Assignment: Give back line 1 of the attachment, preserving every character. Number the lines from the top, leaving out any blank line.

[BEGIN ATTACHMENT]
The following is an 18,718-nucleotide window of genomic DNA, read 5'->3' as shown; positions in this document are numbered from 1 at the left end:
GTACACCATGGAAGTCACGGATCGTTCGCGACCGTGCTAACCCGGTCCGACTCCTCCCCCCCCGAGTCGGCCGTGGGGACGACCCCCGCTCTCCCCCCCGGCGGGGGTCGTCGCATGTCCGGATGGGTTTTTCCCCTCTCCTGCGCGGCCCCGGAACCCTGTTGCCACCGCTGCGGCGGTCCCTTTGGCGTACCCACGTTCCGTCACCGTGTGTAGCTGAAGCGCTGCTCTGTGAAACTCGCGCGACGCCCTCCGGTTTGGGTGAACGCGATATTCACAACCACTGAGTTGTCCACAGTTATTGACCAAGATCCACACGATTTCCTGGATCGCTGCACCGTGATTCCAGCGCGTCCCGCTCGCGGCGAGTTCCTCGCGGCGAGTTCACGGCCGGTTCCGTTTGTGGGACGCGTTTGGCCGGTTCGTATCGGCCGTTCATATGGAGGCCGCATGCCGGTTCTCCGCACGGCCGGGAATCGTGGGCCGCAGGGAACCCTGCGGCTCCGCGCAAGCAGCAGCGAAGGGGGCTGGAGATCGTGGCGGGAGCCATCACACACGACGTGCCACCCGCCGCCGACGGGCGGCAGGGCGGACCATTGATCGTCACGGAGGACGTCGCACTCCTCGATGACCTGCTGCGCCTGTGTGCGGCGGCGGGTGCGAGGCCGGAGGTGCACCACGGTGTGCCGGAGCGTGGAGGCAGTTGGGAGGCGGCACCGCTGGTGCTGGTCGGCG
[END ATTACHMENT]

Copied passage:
The following is an 18,718-nucleotide window of genomic DNA, read 5'->3' as shown; positions in this document are numbered from 1 at the left end: